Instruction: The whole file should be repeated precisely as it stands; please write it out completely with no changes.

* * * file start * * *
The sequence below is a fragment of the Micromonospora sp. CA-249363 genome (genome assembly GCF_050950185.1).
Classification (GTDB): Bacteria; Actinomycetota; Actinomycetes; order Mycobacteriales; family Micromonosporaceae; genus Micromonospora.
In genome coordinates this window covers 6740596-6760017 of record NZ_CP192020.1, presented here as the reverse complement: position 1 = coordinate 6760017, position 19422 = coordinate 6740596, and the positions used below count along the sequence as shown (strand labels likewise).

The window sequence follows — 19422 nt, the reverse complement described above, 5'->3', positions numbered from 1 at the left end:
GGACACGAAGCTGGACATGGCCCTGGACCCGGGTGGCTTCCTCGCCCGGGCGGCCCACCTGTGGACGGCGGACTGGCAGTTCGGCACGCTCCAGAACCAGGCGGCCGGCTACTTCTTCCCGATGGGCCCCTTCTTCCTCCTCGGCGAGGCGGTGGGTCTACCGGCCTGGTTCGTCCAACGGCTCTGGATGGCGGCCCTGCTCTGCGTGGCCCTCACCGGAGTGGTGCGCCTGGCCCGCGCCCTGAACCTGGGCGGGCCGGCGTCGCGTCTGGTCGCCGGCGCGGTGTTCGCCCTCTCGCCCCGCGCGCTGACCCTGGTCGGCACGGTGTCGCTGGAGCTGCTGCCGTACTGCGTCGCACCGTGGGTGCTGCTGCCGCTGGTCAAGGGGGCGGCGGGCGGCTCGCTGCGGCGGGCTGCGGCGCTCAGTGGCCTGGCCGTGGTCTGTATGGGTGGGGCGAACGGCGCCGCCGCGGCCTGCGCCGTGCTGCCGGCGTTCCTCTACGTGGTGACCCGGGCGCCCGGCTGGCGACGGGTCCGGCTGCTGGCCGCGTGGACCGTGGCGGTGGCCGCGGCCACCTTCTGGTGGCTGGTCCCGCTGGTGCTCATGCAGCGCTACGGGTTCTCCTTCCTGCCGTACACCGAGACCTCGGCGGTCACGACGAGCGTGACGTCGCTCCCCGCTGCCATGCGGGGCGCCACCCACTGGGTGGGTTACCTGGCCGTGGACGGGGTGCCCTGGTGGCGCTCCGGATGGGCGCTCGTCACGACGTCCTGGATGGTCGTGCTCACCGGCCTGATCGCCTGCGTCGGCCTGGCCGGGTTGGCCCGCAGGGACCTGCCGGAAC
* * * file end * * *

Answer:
The sequence below is a fragment of the Micromonospora sp. CA-249363 genome (genome assembly GCF_050950185.1).
Classification (GTDB): Bacteria; Actinomycetota; Actinomycetes; order Mycobacteriales; family Micromonosporaceae; genus Micromonospora.
In genome coordinates this window covers 6740596-6760017 of record NZ_CP192020.1, presented here as the reverse complement: position 1 = coordinate 6760017, position 19422 = coordinate 6740596, and the positions used below count along the sequence as shown (strand labels likewise).

The window sequence follows — 19422 nt, the reverse complement described above, 5'->3', positions numbered from 1 at the left end:
GGACACGAAGCTGGACATGGCCCTGGACCCGGGTGGCTTCCTCGCCCGGGCGGCCCACCTGTGGACGGCGGACTGGCAGTTCGGCACGCTCCAGAACCAGGCGGCCGGCTACTTCTTCCCGATGGGCCCCTTCTTCCTCCTCGGCGAGGCGGTGGGTCTACCGGCCTGGTTCGTCCAACGGCTCTGGATGGCGGCCCTGCTCTGCGTGGCCCTCACCGGAGTGGTGCGCCTGGCCCGCGCCCTGAACCTGGGCGGGCCGGCGTCGCGTCTGGTCGCCGGCGCGGTGTTCGCCCTCTCGCCCCGCGCGCTGACCCTGGTCGGCACGGTGTCGCTGGAGCTGCTGCCGTACTGCGTCGCACCGTGGGTGCTGCTGCCGCTGGTCAAGGGGGCGGCGGGCGGCTCGCTGCGGCGGGCTGCGGCGCTCAGTGGCCTGGCCGTGGTCTGTATGGGTGGGGCGAACGGCGCCGCCGCGGCCTGCGCCGTGCTGCCGGCGTTCCTCTACGTGGTGACCCGGGCGCCCGGCTGGCGACGGGTCCGGCTGCTGGCCGCGTGGACCGTGGCGGTGGCCGCGGCCACCTTCTGGTGGCTGGTCCCGCTGGTGCTCATGCAGCGCTACGGGTTCTCCTTCCTGCCGTACACCGAGACCTCGGCGGTCACGACGAGCGTGACGTCGCTCCCCGCTGCCATGCGGGGCGCCACCCACTGGGTGGGTTACCTGGCCGTGGACGGGGTGCCCTGGTGGCGCTCCGGATGGGCGCTCGTCACGACGTCCTGGATGGTCGTGCTCACCGGCCTGATCGCCTGCGTCGGCCTGGCCGGGTTGGCCCGCAGGGACCTGCCGGAAC